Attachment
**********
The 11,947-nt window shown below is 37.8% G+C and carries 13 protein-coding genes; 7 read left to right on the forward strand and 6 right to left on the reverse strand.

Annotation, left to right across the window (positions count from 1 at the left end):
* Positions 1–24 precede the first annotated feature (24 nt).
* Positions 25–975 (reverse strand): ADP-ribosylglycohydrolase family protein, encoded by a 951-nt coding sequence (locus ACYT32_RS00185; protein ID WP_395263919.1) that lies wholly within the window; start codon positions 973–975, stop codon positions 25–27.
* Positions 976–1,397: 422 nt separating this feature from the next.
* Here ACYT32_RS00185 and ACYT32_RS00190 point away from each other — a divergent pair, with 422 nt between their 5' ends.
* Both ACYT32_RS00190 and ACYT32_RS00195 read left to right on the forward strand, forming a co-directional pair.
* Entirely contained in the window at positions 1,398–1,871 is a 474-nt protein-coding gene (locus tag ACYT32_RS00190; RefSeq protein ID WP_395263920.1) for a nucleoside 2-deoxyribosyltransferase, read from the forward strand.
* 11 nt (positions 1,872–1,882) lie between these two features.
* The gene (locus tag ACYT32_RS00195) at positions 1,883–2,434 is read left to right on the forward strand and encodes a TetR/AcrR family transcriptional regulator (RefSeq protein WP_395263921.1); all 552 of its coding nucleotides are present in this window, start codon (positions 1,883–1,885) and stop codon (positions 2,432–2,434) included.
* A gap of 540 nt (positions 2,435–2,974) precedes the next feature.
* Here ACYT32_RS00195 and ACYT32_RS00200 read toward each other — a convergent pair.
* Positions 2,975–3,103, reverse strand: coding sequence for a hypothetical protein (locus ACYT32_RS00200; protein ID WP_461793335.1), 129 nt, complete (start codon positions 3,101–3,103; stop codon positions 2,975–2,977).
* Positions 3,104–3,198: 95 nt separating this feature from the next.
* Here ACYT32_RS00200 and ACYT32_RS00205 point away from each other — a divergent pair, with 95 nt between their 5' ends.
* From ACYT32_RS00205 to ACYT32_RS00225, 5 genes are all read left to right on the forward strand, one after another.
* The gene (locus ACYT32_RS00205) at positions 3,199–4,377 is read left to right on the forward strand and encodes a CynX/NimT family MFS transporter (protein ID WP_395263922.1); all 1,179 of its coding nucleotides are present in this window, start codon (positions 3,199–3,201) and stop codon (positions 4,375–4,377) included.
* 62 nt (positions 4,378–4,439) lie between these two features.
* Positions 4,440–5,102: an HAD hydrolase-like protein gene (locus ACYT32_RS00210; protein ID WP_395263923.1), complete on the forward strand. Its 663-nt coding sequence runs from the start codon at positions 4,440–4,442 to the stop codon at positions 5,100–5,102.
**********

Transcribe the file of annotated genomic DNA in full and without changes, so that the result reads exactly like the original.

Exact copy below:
The 11,947-nt window shown below is 37.8% G+C and carries 13 protein-coding genes; 7 read left to right on the forward strand and 6 right to left on the reverse strand.

Annotation, left to right across the window (positions count from 1 at the left end):
* Positions 1–24 precede the first annotated feature (24 nt).
* Positions 25–975 (reverse strand): ADP-ribosylglycohydrolase family protein, encoded by a 951-nt coding sequence (locus ACYT32_RS00185; protein ID WP_395263919.1) that lies wholly within the window; start codon positions 973–975, stop codon positions 25–27.
* Positions 976–1,397: 422 nt separating this feature from the next.
* Here ACYT32_RS00185 and ACYT32_RS00190 point away from each other — a divergent pair, with 422 nt between their 5' ends.
* Both ACYT32_RS00190 and ACYT32_RS00195 read left to right on the forward strand, forming a co-directional pair.
* Entirely contained in the window at positions 1,398–1,871 is a 474-nt protein-coding gene (locus tag ACYT32_RS00190; RefSeq protein ID WP_395263920.1) for a nucleoside 2-deoxyribosyltransferase, read from the forward strand.
* 11 nt (positions 1,872–1,882) lie between these two features.
* The gene (locus tag ACYT32_RS00195) at positions 1,883–2,434 is read left to right on the forward strand and encodes a TetR/AcrR family transcriptional regulator (RefSeq protein WP_395263921.1); all 552 of its coding nucleotides are present in this window, start codon (positions 1,883–1,885) and stop codon (positions 2,432–2,434) included.
* A gap of 540 nt (positions 2,435–2,974) precedes the next feature.
* Here ACYT32_RS00195 and ACYT32_RS00200 read toward each other — a convergent pair.
* Positions 2,975–3,103, reverse strand: coding sequence for a hypothetical protein (locus ACYT32_RS00200; protein ID WP_461793335.1), 129 nt, complete (start codon positions 3,101–3,103; stop codon positions 2,975–2,977).
* Positions 3,104–3,198: 95 nt separating this feature from the next.
* Here ACYT32_RS00200 and ACYT32_RS00205 point away from each other — a divergent pair, with 95 nt between their 5' ends.
* From ACYT32_RS00205 to ACYT32_RS00225, 5 genes are all read left to right on the forward strand, one after another.
* The gene (locus ACYT32_RS00205) at positions 3,199–4,377 is read left to right on the forward strand and encodes a CynX/NimT family MFS transporter (protein ID WP_395263922.1); all 1,179 of its coding nucleotides are present in this window, start codon (positions 3,199–3,201) and stop codon (positions 4,375–4,377) included.
* 62 nt (positions 4,378–4,439) lie between these two features.
* Positions 4,440–5,102: an HAD hydrolase-like protein gene (locus ACYT32_RS00210; protein ID WP_395263923.1), complete on the forward strand. Its 663-nt coding sequence runs from the start codon at positions 4,440–4,442 to the stop codon at positions 5,100–5,102.